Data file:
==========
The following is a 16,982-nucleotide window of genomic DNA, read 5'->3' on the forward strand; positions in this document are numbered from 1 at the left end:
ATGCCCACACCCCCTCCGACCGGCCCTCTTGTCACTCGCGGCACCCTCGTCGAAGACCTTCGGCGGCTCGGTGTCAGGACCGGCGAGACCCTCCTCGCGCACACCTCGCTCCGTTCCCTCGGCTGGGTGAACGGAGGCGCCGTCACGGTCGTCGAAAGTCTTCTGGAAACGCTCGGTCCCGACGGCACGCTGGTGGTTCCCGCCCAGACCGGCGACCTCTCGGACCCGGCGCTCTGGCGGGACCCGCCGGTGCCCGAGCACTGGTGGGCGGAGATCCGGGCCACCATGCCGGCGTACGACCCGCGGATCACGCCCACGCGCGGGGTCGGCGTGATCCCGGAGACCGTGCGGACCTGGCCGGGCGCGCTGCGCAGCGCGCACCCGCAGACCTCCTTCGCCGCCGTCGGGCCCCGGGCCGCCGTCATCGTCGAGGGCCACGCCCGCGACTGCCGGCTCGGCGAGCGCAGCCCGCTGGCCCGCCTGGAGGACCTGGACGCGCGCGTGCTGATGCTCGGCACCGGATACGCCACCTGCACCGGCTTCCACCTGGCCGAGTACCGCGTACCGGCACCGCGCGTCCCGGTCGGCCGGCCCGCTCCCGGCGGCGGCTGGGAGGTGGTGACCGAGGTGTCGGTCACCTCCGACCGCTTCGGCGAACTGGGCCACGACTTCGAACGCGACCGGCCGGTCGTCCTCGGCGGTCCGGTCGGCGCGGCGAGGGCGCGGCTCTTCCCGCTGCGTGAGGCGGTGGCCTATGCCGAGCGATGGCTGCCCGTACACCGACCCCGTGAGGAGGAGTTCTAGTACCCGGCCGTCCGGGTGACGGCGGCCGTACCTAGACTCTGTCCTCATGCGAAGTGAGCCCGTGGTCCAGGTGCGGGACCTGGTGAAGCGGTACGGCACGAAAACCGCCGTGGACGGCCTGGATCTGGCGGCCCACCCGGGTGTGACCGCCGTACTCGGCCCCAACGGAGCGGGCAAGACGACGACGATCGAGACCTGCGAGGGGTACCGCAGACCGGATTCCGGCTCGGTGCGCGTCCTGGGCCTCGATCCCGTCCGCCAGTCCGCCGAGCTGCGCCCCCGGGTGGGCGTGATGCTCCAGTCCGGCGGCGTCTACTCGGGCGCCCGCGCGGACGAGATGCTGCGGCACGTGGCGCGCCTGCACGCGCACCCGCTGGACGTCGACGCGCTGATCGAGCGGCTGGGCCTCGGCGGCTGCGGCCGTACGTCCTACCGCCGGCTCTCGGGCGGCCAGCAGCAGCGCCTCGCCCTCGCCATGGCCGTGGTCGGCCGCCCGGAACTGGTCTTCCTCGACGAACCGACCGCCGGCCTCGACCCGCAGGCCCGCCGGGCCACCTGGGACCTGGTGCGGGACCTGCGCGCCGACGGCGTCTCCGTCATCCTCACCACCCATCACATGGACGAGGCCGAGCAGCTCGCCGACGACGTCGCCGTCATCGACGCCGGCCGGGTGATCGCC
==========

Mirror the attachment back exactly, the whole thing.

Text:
The following is a 16,982-nucleotide window of genomic DNA, read 5'->3' on the forward strand; positions in this document are numbered from 1 at the left end:
ATGCCCACACCCCCTCCGACCGGCCCTCTTGTCACTCGCGGCACCCTCGTCGAAGACCTTCGGCGGCTCGGTGTCAGGACCGGCGAGACCCTCCTCGCGCACACCTCGCTCCGTTCCCTCGGCTGGGTGAACGGAGGCGCCGTCACGGTCGTCGAAAGTCTTCTGGAAACGCTCGGTCCCGACGGCACGCTGGTGGTTCCCGCCCAGACCGGCGACCTCTCGGACCCGGCGCTCTGGCGGGACCCGCCGGTGCCCGAGCACTGGTGGGCGGAGATCCGGGCCACCATGCCGGCGTACGACCCGCGGATCACGCCCACGCGCGGGGTCGGCGTGATCCCGGAGACCGTGCGGACCTGGCCGGGCGCGCTGCGCAGCGCGCACCCGCAGACCTCCTTCGCCGCCGTCGGGCCCCGGGCCGCCGTCATCGTCGAGGGCCACGCCCGCGACTGCCGGCTCGGCGAGCGCAGCCCGCTGGCCCGCCTGGAGGACCTGGACGCGCGCGTGCTGATGCTCGGCACCGGATACGCCACCTGCACCGGCTTCCACCTGGCCGAGTACCGCGTACCGGCACCGCGCGTCCCGGTCGGCCGGCCCGCTCCCGGCGGCGGCTGGGAGGTGGTGACCGAGGTGTCGGTCACCTCCGACCGCTTCGGCGAACTGGGCCACGACTTCGAACGCGACCGGCCGGTCGTCCTCGGCGGTCCGGTCGGCGCGGCGAGGGCGCGGCTCTTCCCGCTGCGTGAGGCGGTGGCCTATGCCGAGCGATGGCTGCCCGTACACCGACCCCGTGAGGAGGAGTTCTAGTACCCGGCCGTCCGGGTGACGGCGGCCGTACCTAGACTCTGTCCTCATGCGAAGTGAGCCCGTGGTCCAGGTGCGGGACCTGGTGAAGCGGTACGGCACGAAAACCGCCGTGGACGGCCTGGATCTGGCGGCCCACCCGGGTGTGACCGCCGTACTCGGCCCCAACGGAGCGGGCAAGACGACGACGATCGAGACCTGCGAGGGGTACCGCAGACCGGATTCCGGCTCGGTGCGCGTCCTGGGCCTCGATCCCGTCCGCCAGTCCGCCGAGCTGCGCCCCCGGGTGGGCGTGATGCTCCAGTCCGGCGGCGTCTACTCGGGCGCCCGCGCGGACGAGATGCTGCGGCACGTGGCGCGCCTGCACGCGCACCCGCTGGACGTCGACGCGCTGATCGAGCGGCTGGGCCTCGGCGGCTGCGGCCGTACGTCCTACCGCCGGCTCTCGGGCGGCCAGCAGCAGCGCCTCGCCCTCGCCATGGCCGTGGTCGGCCGCCCGGAACTGGTCTTCCTCGACGAACCGACCGCCGGCCTCGACCCGCAGGCCCGCCGGGCCACCTGGGACCTGGTGCGGGACCTGCGCGCCGACGGCGTCTCCGTCATCCTCACCACCCATCACATGGACGAGGCCGAGCAGCTCGCCGACGACGTCGCCGTCATCGACGCCGGCCGGGTGATCGCC